“I said, ‘What’s it about?’ and he said, ‘It’s about a trumpet player.’ I said, ‘OK.’”
“So I then worked with a trumpet player in the orchestra who taught me how to finger and I bought an old battered trumpet. And it was a wonderful experience. Of course, working with Rod was always a wonderful experience.”
“Every word was important. You didn’t change words as you did in other shows.”
Bill Mumy on Young Pip ("In Praise of Pip")
Young Bill Mumy was cast on three episodes of The Twilight Zone, including a memorable appearance across from Jack Klugman. Mumy told the Archive of American Television:
“I remember this so clearly. Jack Klugman came up to my father and my mother. He introduced himself to them, and he said, ‘I just want you to know, in this scene that we’re about to shoot, your son is my long-lost little boy, and I’m gonna grab him, and I’m gonna kiss him, and I’m gonna slobber on him, and I want you to know that it’s with all respect, and I just wanted you to know in advance that I’m gonna go for that.' … He didn’t have to do that, and the connection, I think, between father and son is really evident in that show, and I’m really proud of that little episode.”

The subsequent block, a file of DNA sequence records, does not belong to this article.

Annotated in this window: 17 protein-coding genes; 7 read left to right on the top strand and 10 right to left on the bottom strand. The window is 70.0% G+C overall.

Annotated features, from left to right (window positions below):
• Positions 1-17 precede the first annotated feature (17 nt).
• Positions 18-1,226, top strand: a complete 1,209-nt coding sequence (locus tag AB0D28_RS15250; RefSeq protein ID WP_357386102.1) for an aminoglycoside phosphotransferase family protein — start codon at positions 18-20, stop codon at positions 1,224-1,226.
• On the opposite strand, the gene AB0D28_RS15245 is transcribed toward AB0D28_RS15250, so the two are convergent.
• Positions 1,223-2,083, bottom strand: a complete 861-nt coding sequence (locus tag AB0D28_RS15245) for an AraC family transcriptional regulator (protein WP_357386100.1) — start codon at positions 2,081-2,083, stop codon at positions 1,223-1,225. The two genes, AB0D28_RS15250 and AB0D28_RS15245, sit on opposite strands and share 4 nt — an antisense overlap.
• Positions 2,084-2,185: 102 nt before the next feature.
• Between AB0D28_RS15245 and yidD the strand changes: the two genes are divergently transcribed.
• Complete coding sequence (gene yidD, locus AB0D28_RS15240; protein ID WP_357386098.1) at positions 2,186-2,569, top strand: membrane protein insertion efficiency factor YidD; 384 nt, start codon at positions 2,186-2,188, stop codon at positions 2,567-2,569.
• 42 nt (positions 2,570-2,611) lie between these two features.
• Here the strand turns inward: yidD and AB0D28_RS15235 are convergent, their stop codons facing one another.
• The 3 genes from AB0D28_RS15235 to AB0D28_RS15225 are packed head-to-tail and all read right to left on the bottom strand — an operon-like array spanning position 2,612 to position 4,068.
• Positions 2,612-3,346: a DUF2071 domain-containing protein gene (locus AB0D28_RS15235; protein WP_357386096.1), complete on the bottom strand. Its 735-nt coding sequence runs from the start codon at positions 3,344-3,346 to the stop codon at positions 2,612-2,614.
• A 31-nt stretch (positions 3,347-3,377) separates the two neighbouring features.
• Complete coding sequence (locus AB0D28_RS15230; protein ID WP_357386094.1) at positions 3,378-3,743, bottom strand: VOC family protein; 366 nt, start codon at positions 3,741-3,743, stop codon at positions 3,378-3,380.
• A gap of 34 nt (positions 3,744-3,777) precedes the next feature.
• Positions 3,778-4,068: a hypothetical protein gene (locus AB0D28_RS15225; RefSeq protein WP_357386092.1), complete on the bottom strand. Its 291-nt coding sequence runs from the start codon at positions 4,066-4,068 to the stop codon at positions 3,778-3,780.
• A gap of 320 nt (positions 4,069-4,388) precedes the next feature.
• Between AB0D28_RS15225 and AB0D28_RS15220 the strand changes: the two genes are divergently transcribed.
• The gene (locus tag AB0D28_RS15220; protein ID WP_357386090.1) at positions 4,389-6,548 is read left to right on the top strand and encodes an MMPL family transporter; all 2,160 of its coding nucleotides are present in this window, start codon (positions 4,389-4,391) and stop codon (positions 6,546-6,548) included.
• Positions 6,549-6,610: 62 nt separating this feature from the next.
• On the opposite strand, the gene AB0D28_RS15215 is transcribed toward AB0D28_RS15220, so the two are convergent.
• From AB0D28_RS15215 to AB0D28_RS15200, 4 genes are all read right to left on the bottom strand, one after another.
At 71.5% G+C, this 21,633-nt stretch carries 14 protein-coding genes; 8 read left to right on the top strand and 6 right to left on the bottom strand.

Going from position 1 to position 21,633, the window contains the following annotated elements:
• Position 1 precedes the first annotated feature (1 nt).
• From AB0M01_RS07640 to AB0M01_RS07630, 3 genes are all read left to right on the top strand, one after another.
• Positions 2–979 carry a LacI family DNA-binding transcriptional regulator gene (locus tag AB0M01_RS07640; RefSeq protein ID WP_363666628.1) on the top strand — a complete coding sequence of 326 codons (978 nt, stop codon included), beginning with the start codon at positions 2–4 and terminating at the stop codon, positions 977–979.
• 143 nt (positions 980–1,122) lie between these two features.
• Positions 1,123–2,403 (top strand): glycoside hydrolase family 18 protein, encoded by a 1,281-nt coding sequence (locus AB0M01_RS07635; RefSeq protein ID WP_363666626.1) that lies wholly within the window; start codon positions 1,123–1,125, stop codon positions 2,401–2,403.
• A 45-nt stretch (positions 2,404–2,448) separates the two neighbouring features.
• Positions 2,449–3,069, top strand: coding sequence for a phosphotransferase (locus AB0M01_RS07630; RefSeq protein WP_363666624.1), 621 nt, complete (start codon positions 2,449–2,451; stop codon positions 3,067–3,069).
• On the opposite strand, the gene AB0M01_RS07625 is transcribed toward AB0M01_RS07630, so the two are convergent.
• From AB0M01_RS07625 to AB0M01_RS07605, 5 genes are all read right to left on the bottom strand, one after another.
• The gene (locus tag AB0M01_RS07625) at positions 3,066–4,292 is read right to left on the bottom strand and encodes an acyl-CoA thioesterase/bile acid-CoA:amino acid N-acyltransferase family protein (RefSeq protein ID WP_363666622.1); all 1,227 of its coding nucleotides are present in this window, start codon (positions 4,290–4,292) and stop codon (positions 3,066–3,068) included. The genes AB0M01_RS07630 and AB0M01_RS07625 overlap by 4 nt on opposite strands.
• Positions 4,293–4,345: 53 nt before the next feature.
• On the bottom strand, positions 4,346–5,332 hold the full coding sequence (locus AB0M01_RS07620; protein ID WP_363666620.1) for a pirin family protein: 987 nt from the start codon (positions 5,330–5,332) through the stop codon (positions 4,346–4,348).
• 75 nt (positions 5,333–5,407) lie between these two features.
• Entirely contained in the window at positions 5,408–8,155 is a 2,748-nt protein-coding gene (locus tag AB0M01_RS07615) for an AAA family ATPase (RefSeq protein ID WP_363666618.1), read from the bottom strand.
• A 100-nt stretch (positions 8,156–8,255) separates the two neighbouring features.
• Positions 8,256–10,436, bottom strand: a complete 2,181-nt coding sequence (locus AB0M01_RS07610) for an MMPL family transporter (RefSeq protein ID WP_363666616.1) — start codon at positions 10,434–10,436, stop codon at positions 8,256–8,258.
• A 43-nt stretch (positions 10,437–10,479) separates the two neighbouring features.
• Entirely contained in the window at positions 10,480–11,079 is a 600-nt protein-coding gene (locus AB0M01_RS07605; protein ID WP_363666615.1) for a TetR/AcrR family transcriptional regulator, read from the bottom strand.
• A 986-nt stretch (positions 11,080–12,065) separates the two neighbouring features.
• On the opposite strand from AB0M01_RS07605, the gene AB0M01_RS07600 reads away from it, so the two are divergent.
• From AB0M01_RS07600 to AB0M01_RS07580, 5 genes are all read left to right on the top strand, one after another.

Bill Mumy on Anthony Fremont (It's a Good Life)
Likely the most memorable episode starring Mumy was "It's a Good Life," and the actor recalled to Archive of American Television that it was the exact kind of role that got Mumy into acting at such a young age:
"‘It’s a Good Life,’ playing Anthony Fremont who has the ability to read everyone’s thoughts and if he’s displeased with those thoughts, he’d mess you up. He’d send you to the cornfield, or he’d turn you into a jack-in-the-box, just whatever he’d want, put you on fire or whatever he might do. Anthony Fremont was a character that I loved playing. Because even though he wasn’t Superman or Zorro, he wasn’t a caped superhero or anything like that, but he was the epitome of the most powerful superhero you can imagine. So, to me, even though it’s not a hero, to me at 7 years old, playing Anthony was just really kind of what I wanted to get into TV to do anyway.”